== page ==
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Child Development Accounts and saving for children's future: Do financial incentives matter?

Listed author(s):
  • Mason, Lisa Reyes
  • Nam, Yunju
  • Clancy, Margaret
  • Kim, Youngmi
  • Loke, Vernon
Registered author(s):

    This study examines savings outcomes and the role of financial incentives in a community-based, asset-building program for low- and moderate-income children. Data are from the first large-scale demonstration of Child Development Accounts (CDAs) in the United States. Two savings outcomes are studied: (1) average quarterly net savings (mean $29.58), and (2) average total accumulation (mean $1518.24, including incentives). Multivariate analysis finds that different incentives have different associations with the two savings outcomes. This study informs public policy in general and savings policy in particular, by expanding knowledge of the role of incentives in saving and building assets for children.

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    File URL: http://www.sciencedirect.com/science/article/pii/S0190-7409(10)00115-5
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    Article provided by Elsevier in its journal Children and Youth Services Review.

    Volume (Year): 32 (2010)
    Issue (Month): 11 (November)
    Pages: 1570-1576

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    Handle: RePEc:eee:cysrev:v:32:y:2010:i:11:p:1570-1576
    Contact details of provider: Web page: http://www.elsevier.com/locate/childyouth

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    1. Esther Duflo & William Gale & Jeffrey Liebman & Peter Orszag & Emmanuel Saez, 2006. "Saving Incentives for Low- and Middle-Income Families: Evidence from a Field Experiment with H&R Block," The Quarterly Journal of Economics, Oxford University Press, vol. 121(4), pages 1311-1346.
    2. Elliott III, William, 2009. "Children's college aspirations and expectations: The potential role of children's development accounts (CDAs)," Children and Youth Services Review, Elsevier, vol. 31(2), pages 274-283, February.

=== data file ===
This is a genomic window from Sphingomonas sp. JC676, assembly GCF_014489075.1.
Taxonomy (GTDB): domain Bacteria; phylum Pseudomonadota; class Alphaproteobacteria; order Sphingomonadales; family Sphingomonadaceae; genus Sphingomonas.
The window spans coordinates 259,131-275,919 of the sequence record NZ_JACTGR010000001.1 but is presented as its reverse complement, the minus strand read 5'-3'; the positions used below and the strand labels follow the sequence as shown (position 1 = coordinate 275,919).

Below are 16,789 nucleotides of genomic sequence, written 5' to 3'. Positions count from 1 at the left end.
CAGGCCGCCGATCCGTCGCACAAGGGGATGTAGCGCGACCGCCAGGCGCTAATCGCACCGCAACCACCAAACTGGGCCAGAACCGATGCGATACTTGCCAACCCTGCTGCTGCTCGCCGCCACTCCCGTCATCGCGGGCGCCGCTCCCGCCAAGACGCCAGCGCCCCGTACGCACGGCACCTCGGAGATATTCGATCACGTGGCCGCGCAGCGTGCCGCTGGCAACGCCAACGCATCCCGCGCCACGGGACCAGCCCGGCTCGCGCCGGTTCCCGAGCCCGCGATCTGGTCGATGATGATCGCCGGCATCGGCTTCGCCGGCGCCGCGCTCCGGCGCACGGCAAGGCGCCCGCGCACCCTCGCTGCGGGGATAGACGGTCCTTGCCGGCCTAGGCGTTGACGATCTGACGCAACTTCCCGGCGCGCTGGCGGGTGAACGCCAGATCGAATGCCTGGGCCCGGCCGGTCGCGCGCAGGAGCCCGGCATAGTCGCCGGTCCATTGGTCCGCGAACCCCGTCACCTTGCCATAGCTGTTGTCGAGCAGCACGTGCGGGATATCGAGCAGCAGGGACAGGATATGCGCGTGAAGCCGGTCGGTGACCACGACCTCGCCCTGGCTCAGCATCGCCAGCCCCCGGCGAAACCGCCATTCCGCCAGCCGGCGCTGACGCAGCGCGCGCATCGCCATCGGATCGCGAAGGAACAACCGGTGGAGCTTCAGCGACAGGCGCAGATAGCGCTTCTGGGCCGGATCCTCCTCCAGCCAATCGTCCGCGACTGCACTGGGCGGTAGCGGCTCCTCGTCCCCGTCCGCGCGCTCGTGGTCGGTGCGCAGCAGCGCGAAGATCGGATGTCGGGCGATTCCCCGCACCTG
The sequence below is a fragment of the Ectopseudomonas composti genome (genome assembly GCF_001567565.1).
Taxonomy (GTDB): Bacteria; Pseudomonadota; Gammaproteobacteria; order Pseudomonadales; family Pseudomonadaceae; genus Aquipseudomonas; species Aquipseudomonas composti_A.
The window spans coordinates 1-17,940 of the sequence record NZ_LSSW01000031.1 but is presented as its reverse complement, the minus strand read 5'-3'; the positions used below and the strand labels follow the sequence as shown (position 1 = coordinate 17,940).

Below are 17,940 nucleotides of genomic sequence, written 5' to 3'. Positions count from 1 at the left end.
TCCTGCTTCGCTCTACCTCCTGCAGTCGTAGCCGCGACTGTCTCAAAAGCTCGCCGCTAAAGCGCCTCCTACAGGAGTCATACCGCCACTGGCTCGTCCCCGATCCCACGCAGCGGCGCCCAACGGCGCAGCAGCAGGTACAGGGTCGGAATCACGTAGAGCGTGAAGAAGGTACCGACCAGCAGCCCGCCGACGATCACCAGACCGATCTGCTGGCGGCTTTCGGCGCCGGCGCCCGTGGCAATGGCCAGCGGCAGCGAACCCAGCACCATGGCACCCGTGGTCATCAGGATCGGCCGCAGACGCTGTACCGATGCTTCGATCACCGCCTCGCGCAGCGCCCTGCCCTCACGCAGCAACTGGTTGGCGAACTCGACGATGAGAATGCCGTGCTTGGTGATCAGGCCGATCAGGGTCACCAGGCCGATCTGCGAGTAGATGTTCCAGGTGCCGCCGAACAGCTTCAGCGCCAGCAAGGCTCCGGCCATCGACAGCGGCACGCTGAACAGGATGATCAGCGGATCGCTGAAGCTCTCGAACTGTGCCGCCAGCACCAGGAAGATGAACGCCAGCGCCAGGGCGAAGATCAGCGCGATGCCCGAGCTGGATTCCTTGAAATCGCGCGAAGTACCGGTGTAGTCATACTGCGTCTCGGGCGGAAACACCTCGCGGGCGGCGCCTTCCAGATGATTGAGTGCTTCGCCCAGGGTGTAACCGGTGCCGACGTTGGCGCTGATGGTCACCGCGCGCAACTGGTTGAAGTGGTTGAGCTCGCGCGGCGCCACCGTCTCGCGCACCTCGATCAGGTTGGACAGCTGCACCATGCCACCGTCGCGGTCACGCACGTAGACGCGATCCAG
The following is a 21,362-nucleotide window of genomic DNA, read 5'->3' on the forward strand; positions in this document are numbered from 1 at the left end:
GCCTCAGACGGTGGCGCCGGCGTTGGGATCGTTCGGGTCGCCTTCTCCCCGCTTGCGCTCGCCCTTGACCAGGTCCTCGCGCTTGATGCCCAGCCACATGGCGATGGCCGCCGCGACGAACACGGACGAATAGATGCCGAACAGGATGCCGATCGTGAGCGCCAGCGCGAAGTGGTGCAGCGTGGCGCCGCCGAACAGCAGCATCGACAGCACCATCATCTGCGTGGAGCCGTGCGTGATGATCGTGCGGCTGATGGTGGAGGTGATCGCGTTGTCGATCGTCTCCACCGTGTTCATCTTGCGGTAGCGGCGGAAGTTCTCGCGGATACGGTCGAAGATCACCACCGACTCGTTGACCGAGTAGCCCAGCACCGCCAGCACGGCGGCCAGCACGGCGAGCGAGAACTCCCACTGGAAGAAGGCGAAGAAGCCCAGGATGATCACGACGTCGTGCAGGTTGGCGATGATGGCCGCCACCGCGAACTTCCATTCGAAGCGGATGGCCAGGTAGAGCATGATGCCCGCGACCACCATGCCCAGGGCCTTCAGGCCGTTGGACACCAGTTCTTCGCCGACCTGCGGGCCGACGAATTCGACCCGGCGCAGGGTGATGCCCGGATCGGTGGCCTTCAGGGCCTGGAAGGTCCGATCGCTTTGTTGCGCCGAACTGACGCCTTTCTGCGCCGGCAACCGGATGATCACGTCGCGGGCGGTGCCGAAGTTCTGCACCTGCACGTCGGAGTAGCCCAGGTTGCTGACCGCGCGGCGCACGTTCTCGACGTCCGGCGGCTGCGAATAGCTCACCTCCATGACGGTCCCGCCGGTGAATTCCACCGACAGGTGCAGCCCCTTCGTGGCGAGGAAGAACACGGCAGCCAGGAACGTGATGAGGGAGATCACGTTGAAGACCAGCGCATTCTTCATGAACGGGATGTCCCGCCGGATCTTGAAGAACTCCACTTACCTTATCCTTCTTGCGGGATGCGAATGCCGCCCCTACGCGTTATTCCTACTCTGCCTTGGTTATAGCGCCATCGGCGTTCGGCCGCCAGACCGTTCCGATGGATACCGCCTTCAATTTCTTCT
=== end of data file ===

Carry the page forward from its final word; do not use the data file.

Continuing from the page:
3. Gary V. Engelhardt & Anil Kumar, 2004. "Employer Matching and 401(k) Saving: Evidence from the Health and Retirement Study," Working Papers, Center for Retirement Research at Boston College 2004-18, Center for Retirement Research.
    4. Michael Sherraden & Mark Schreiner & Sondra Beverly, 2003. "Income, Institutions, and Saving Performance in Individual Development Accounts," Economic Development Quarterly, W.E. Upjohn Institute for Employment Research, vol. 17(1), pages 95-112, February.
    5. Mills, Gregory & Gale, William G. & Patterson, Rhiannon & Engelhardt, Gary V. & Eriksen, Michael D. & Apostolov, Emil, 2008. "Effects of individual development accounts on asset purchases and saving behavior: Evidence from a controlled experiment," Journal of Public Economics, Elsevier, vol. 92(5-6), pages 1509-1530, June.
    6. Christopher D. Carroll, 1997. "Buffer-Stock Saving and the Life Cycle/Permanent Income Hypothesis," The Quarterly Journal of Economics, Oxford University Press, vol. 112(1), pages 1-55.
    7. Zhan, Min, 2006. "Assets, parental expectations and involvement, and children's educational performance," Children and Youth Services Review, Elsevier, vol. 28(8), pages 961-975, August.
    8. Annamaria Lusardi & Ricardo Cossa & Erin L. Krupka, 2001. "Savings of Young Parents," Journal of Human Resources, University of Wisconsin Press, vol. 36(4), pages 762-794.
    9. Sherraden, Margaret S. & Johnson, Lissa & Elliott III, William & Porterfield, Shirley & Rainford, William, 2007. "School-based children's saving accounts for college: The I Can Save program," Children and Youth Services Review, Elsevier, vol. 29(3), pages 294-312, March.
    10. Esther Duflo & William Gale & Jeffrey Liebman & Peter Orszag & Emmanuel Saez, 2007. "Savings Incentives for Low- and Moderate-Income Families in the United States: Why is the Saver's Credit Not More Effective?," Journal of the European Economic Association, MIT Press, vol. 5(2-3), pages 647-661, 04-05.
    11. Esther Duflo & Emmanuel Saez, 2003. "The role of information and social interactions in retirement plan decisions: Evidence from a randomized experiment," Framed Field Experiments 00141, The Field Experiments Website.
    12. Esther Duflo & Emmanuel Saez, 2003. "The Role of Information and Social Interactions in Retirement Plan Decisions: Evidence from a Randomized Experiment," The Quarterly Journal of Economics, Oxford University Press, vol. 118(3), pages 815-842.
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